To see the complete meeting agenda, click here. •

{The Lynchburg Times is an independently owned and operated newspaper that publishes new stories every morning. Covering Metro Moore County government, Jack Daniel’s Distillery, Nearest Green Distillery, Tims Ford State Park, Motlow State Community College, Moore County High School, Moore County Middle School, Lynchburg Elementary, Raider Sports, plus regional and state news.}

Motlow, TCAT partner to make student transfers easier

Motlow Murfreesboro Vice President Dr. Echelle Eady, TCAT Murfreesboro President Dr. Carol Puryear, and Motlow State President Dr. Michael Torrence sign an articulation agreement that will make student tranfers easier. {Photo Provided}

LOCAL NEWS — Motlow State Community College and Tennessee College of Applied Technology (TCAT) –Murfreesboro recently announced a partnership that will create a smooth transfer process for students studying nursing, cyber defense, business office, and mechatronics.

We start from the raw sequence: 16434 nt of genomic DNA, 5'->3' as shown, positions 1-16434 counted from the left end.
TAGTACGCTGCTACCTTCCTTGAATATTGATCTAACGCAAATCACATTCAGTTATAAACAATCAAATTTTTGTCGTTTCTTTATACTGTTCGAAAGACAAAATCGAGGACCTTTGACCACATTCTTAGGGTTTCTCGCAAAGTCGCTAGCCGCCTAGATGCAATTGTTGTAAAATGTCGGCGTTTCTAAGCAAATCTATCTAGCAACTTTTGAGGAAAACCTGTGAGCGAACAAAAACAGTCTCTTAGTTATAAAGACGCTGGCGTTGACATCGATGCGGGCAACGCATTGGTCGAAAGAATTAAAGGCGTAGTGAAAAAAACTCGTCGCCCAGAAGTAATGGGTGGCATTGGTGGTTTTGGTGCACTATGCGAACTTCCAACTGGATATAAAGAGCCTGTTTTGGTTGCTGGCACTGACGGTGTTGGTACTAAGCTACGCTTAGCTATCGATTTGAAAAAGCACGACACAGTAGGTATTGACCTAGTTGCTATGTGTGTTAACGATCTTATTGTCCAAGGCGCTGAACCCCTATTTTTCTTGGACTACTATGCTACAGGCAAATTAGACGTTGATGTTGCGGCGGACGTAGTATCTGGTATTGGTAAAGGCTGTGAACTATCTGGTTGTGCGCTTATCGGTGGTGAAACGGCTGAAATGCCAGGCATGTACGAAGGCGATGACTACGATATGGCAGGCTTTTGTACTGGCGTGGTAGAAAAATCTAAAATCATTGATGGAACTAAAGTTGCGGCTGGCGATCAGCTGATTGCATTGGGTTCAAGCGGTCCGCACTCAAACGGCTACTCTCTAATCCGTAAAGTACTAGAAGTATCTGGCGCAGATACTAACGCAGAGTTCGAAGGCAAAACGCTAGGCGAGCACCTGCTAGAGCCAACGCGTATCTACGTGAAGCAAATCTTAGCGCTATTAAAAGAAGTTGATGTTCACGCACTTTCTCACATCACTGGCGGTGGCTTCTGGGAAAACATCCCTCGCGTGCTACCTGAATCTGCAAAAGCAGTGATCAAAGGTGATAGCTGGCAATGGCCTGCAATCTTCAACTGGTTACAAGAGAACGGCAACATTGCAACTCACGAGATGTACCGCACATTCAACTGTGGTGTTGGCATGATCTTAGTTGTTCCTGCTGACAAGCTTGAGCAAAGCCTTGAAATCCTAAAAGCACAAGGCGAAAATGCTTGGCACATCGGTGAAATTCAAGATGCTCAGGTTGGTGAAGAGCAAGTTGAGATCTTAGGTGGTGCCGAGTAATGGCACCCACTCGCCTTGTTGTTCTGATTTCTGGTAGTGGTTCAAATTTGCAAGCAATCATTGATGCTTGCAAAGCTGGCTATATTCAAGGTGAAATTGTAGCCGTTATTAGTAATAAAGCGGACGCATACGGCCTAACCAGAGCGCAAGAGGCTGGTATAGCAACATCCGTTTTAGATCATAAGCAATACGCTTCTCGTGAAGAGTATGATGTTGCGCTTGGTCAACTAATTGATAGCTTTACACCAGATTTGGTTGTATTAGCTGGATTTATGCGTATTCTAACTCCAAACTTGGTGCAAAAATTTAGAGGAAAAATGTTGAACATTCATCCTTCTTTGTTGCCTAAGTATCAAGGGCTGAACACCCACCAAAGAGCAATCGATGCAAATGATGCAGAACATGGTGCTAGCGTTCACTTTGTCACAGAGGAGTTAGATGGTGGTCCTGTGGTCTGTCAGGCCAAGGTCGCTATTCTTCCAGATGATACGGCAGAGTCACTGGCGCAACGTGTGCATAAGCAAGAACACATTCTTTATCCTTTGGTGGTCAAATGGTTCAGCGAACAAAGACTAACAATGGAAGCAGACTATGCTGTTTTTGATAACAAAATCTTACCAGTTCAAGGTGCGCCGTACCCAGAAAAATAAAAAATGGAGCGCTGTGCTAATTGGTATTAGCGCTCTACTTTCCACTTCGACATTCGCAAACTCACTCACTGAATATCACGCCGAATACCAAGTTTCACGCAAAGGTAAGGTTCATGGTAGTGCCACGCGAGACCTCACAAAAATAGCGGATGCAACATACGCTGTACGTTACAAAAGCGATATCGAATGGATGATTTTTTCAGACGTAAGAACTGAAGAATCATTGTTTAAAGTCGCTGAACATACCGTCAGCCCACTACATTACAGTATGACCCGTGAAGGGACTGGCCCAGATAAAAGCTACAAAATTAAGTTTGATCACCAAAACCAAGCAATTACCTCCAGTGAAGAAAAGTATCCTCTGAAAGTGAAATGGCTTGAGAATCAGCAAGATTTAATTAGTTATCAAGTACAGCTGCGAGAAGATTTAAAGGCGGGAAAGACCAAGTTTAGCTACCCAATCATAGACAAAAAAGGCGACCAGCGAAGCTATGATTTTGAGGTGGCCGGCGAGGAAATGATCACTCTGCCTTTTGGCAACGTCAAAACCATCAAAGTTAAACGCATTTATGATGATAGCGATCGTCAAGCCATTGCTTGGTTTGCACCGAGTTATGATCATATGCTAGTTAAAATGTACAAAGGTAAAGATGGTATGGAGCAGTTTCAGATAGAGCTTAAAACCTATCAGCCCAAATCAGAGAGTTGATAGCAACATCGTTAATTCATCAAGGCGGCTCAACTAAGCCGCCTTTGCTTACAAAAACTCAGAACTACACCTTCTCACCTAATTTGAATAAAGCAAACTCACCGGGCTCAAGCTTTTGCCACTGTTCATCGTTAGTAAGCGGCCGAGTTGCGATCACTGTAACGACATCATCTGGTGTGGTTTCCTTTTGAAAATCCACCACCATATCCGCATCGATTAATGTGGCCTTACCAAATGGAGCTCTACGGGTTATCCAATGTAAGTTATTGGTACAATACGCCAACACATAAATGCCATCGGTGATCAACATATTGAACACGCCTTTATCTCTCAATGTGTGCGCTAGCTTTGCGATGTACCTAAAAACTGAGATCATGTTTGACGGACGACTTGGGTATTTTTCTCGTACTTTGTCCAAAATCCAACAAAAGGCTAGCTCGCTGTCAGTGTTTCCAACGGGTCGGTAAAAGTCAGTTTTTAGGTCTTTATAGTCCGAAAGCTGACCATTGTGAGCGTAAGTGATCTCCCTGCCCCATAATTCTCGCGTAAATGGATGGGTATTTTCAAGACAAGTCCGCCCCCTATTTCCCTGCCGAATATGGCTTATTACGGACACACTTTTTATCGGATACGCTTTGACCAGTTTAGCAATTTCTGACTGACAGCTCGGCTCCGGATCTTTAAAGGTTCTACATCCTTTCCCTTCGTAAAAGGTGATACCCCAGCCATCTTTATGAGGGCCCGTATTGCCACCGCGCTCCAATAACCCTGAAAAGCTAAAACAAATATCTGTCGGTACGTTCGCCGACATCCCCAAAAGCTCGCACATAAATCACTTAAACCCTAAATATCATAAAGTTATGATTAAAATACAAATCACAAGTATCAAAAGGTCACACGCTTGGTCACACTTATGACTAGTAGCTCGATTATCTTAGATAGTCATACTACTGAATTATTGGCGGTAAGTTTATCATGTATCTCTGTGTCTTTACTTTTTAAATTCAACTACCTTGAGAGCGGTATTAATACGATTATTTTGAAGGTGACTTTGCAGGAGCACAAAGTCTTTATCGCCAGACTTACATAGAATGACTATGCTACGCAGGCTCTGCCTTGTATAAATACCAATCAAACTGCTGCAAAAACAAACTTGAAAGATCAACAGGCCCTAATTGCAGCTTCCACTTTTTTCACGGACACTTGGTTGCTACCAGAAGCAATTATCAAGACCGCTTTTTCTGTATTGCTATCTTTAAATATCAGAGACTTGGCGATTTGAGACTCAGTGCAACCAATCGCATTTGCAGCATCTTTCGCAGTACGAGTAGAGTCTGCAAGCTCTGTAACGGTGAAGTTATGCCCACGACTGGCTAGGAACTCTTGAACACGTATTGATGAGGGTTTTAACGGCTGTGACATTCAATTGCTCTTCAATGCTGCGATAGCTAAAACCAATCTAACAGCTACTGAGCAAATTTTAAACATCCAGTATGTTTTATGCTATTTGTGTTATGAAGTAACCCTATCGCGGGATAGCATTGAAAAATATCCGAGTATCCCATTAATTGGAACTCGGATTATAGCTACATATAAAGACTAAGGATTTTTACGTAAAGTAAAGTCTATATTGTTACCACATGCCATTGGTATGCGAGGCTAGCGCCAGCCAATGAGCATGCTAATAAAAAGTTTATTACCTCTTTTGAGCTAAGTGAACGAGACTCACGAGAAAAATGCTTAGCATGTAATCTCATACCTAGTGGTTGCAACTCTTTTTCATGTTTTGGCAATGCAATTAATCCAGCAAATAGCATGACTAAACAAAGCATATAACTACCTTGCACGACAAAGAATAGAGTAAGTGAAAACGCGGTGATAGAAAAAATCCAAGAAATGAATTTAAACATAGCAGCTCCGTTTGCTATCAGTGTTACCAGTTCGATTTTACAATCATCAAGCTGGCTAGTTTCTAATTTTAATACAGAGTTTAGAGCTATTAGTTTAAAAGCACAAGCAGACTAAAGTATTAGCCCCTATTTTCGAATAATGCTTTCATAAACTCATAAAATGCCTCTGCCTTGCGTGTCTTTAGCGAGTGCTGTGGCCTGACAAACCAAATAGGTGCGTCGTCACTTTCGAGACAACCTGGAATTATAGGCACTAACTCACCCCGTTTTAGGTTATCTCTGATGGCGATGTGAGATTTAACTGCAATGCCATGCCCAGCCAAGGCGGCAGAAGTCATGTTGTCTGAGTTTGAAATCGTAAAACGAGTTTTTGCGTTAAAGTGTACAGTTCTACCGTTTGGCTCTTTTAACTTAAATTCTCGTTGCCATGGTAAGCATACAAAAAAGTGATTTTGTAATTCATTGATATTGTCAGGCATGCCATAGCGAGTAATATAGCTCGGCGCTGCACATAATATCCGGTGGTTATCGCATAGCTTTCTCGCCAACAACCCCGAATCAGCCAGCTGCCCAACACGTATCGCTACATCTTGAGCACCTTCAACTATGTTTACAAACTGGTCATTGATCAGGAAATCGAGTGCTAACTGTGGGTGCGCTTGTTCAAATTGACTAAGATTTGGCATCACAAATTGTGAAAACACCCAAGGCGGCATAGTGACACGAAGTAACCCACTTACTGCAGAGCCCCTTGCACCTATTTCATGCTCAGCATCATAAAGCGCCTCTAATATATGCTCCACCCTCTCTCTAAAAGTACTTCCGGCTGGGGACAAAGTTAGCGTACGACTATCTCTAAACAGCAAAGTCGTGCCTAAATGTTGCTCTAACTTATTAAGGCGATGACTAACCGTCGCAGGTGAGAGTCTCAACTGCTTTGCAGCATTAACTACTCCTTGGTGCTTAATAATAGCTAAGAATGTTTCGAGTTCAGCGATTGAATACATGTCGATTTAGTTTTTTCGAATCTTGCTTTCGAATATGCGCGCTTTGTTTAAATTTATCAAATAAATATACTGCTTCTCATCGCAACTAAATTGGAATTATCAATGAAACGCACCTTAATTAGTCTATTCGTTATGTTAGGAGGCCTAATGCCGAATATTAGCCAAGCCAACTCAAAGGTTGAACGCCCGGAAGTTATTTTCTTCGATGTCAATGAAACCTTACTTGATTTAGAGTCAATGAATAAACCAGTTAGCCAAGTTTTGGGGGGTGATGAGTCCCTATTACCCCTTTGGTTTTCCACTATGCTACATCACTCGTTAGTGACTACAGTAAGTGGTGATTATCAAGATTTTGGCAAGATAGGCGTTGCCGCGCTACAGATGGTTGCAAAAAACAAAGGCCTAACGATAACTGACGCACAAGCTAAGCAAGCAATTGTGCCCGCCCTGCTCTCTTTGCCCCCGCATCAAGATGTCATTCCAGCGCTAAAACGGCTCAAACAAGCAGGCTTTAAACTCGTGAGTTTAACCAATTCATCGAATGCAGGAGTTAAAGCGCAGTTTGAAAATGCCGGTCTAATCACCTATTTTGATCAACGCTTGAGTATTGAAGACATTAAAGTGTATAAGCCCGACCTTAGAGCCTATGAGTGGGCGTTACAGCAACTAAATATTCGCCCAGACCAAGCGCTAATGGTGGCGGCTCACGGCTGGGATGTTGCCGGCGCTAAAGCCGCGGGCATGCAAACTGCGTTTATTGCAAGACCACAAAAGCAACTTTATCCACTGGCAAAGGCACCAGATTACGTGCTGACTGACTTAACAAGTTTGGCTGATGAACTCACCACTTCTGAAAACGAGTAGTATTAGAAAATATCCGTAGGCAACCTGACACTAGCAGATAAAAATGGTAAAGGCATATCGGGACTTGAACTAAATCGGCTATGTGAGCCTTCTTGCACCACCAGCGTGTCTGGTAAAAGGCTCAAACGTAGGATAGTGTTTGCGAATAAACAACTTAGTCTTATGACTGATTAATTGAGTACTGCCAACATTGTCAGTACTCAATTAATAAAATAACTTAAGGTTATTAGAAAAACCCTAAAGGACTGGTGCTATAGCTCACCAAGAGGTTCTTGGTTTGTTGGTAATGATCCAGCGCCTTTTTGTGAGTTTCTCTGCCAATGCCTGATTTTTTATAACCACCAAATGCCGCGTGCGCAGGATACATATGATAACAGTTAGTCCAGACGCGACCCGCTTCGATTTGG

The articulation agreement between the schools will facilitate the transfer of TCAT – Murfreesboro students to Motlow; provide specific advisement for TCAT – Murfreesboro students who intend to transfer to Motlow; and, encourage academic and administrative coordination between the institutions. Transfer students from TCAT – Murfreesboro to Motlow may also receive credit for prior learning and certifications.

“This partnership provides expanded opportunities for students in Rutherford County and surrounding areas,” said Scott Shasteen, Motlow communications director. “Motlow nursing, cyber defense, business office, and mechatronics graduates enjoy high placement rates in high-demand, high-wage occupations.”

In particular TCAT – Murfreesbor LPN graduates will able to more easily transition into the Motlow LPN-RN program.

Students wishing to transfer credits to Motlow must meet the admissions requirements, and Motlow reserves the right to reject any student’s admission in accordance with its standard policies and procedures. Transfer students from TCAT-Murfreesboro will provide an official transcript of completed courses to Motlow.